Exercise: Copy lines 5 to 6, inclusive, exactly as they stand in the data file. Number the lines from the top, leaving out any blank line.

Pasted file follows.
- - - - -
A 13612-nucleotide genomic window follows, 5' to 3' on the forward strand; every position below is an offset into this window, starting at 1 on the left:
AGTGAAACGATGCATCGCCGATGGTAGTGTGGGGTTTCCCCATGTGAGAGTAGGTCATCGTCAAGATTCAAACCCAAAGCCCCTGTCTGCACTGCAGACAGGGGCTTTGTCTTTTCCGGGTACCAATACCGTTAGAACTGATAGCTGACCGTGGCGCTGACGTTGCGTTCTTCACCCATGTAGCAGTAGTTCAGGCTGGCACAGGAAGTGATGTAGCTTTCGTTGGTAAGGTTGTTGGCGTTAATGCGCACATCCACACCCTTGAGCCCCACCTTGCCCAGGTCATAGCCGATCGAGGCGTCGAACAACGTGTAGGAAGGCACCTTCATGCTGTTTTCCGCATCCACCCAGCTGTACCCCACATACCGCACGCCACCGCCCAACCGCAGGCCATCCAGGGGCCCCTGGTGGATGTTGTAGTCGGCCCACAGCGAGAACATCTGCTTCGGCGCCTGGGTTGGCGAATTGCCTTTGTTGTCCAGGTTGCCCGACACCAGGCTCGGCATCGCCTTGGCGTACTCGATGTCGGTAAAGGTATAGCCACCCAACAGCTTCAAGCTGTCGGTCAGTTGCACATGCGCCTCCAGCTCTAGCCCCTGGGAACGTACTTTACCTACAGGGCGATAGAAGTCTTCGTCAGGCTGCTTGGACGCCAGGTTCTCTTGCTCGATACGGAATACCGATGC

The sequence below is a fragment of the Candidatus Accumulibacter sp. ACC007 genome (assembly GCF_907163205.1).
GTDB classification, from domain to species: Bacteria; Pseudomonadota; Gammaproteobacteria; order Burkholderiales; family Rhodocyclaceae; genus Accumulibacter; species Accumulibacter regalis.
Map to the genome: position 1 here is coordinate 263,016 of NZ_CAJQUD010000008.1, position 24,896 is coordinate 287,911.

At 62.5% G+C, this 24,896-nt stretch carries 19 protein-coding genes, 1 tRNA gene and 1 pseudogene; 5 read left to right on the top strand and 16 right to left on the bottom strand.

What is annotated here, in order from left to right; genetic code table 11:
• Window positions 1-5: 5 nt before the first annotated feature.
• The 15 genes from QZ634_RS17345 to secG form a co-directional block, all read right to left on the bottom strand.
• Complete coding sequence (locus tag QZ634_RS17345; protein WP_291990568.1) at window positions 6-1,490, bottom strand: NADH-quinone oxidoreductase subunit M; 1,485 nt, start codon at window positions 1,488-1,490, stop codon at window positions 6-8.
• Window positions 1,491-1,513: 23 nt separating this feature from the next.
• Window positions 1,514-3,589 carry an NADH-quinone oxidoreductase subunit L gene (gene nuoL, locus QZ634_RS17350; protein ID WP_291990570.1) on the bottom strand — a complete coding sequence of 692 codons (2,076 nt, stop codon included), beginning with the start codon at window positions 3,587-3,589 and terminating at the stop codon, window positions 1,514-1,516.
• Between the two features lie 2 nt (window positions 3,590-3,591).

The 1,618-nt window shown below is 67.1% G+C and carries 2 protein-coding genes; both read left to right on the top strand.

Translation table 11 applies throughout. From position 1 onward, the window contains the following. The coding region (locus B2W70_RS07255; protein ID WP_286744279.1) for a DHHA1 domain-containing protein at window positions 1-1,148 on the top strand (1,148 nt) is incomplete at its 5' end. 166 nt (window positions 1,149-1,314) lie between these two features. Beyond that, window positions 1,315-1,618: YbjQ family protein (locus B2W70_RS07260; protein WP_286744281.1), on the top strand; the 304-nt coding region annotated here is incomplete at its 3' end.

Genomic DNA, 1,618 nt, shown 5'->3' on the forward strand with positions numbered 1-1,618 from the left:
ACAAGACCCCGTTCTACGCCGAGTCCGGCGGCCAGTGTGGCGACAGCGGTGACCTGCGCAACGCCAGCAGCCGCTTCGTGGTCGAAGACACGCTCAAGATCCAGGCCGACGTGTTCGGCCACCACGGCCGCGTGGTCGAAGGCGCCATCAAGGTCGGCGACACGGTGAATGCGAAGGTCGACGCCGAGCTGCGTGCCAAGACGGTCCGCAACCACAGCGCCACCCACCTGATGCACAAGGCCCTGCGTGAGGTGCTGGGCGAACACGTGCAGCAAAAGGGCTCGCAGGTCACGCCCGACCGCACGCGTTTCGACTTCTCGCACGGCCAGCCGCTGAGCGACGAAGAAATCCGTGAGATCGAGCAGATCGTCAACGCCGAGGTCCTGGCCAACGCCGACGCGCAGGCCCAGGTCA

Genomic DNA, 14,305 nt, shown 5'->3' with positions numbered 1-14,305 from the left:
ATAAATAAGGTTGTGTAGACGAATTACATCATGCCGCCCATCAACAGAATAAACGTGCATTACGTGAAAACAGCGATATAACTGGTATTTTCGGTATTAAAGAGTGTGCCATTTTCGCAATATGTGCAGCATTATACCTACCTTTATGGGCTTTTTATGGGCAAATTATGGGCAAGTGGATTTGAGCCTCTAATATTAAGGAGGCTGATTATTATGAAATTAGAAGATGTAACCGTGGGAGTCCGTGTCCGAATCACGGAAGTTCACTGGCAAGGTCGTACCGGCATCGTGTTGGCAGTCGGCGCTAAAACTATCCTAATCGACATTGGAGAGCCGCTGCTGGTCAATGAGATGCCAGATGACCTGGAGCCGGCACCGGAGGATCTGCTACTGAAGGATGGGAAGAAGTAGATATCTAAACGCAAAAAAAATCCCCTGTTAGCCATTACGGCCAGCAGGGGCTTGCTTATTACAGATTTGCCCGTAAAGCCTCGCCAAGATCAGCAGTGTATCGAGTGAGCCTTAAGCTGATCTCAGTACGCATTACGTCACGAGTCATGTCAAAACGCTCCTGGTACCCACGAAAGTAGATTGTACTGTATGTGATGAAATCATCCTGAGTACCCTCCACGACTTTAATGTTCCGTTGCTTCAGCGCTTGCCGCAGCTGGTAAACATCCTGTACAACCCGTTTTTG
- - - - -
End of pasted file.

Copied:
Map to the genome: position 1 here is coordinate 263,016 of NZ_CAJQUD010000008.1, position 24,896 is coordinate 287,911.

At 62.5% G+C, this 24,896-nt stretch carries 19 protein-coding genes, 1 tRNA gene and 1 pseudogene; 5 read left to right on the top strand and 16 right to left on the bottom strand.